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3 February 2020, 11:59 | Updated: 3 February 2020, 12:57
Callers waiting to speak to the Department of Work and Pensions will no longer hear music from the Baroque masterpiece, after saying they couldn’t deal... ‘Viv-al-di’ repetition.
Callers waiting to speak to an adviser about a benefits problem have heard a 30-second loop of ‘Spring’, the first concerto in the great Italian composer’s masterpiece, for nearly 15 years.
But with millions of callers on hold for up to an hour, many people were hearing the clip up to 120 times in a row. One user called the DWP’s choice of music a “cruel and unusual punishment”.
“We had some feedback that the Vivaldi clip caused anxiety for claimants and in particular had an impact on autistic callers,” a DWP spokesperson said.
The Department has said ‘Spring’ will be replaced by a ‘calming’ 20-minute mix of eight unnamed musical tracks that aims to reduce callers’ anxiety by creating “a steady and neutral pace and reducing the issue of repetition”.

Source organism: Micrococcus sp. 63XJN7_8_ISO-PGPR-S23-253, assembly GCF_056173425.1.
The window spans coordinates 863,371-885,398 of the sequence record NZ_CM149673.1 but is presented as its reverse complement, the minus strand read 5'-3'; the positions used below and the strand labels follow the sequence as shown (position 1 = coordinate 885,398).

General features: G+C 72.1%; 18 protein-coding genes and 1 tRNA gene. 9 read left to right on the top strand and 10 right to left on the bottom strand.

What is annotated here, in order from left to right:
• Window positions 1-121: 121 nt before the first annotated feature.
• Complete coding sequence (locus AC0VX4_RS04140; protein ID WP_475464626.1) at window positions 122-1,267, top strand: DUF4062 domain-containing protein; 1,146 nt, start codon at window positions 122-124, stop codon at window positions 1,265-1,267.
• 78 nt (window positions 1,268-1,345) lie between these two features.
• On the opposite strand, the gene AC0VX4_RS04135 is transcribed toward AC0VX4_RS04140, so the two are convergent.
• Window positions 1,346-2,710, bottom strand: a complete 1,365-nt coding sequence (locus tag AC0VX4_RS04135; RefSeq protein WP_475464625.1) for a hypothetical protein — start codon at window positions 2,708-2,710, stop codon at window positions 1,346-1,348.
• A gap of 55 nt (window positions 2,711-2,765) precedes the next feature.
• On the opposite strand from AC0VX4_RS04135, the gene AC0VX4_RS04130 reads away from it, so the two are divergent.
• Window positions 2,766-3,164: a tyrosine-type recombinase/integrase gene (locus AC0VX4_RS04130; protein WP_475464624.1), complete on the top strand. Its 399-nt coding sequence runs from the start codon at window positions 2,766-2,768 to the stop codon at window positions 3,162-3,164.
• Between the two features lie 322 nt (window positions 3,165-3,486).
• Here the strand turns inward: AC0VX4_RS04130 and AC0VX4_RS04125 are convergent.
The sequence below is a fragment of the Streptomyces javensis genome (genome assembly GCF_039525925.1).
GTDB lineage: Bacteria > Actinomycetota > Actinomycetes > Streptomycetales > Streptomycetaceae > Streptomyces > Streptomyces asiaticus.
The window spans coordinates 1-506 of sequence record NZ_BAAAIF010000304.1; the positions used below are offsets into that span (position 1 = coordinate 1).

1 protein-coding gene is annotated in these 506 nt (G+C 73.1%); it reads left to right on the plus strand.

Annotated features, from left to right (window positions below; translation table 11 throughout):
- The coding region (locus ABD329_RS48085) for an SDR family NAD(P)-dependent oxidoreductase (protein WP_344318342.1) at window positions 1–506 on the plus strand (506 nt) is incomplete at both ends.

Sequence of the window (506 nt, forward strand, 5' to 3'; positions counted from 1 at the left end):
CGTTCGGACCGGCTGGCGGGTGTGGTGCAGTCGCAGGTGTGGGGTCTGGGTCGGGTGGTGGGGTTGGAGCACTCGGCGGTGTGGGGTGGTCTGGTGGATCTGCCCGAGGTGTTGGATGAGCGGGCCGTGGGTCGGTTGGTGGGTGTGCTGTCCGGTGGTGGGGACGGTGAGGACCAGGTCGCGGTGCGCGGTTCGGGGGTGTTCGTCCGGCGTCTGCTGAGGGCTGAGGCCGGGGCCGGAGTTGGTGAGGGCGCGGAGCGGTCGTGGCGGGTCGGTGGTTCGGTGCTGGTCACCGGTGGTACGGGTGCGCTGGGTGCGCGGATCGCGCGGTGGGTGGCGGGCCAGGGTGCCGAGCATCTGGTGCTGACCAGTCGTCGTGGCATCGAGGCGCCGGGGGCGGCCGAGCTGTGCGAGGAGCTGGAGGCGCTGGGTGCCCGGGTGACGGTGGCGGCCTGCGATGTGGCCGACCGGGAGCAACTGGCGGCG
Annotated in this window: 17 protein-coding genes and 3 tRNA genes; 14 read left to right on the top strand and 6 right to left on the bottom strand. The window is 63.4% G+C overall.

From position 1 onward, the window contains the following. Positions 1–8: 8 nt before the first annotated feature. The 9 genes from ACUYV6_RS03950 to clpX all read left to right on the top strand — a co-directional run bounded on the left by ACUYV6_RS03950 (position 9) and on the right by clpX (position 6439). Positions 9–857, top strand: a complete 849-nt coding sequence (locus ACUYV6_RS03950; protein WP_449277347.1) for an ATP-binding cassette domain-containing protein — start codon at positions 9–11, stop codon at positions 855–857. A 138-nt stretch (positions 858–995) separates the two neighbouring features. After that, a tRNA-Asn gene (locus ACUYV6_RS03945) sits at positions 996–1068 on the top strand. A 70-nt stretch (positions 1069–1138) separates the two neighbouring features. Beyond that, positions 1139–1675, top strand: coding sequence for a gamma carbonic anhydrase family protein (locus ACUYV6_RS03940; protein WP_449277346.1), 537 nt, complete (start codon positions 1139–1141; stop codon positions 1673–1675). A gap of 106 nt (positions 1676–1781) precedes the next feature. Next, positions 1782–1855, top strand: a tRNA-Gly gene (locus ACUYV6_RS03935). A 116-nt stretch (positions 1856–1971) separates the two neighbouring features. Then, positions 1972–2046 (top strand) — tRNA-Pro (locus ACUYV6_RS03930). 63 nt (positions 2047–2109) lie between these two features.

Vivaldi, The Four Seasons, Spring (La Primavera), 1st movement
“We tested it with claimants in job centres and they overwhelmingly preferred it,” a DWP spokesperson said. “It was seen as more calming and peaceful and light. One person said, ‘I loved The Four Seasons, it’s a lovely piece of music’, but most preferred the new music.”
The DWP has used ‘Spring’ as its on-hold music since 2006. They called it a ‘cost-effective solution’, explaining that while the music would usually be funded by taxpayer money, they were licensed to play the Vivaldi for free.
But while the average helpline on-hold time is eight minutes, waiting times can go up to an hour. The repetitive music appears to have caused unnecessary anxiety for those calling about an often stressful matter.
Five years ago, an unsuccessful change.org petition was opened, demanding the DWP change its hold music.
“Queue times can be long, longer than the whole symphony on occasion, and callers are required to listen to the same sample, interspersed with the same recorded message, for infuriating periods of time,” it said.
“The false jollity of the piece in question, combined with the repetition involved in the short sample length, is largely at odds with the motives of people ringing the line, usually because of a problem with receipt of benefits.”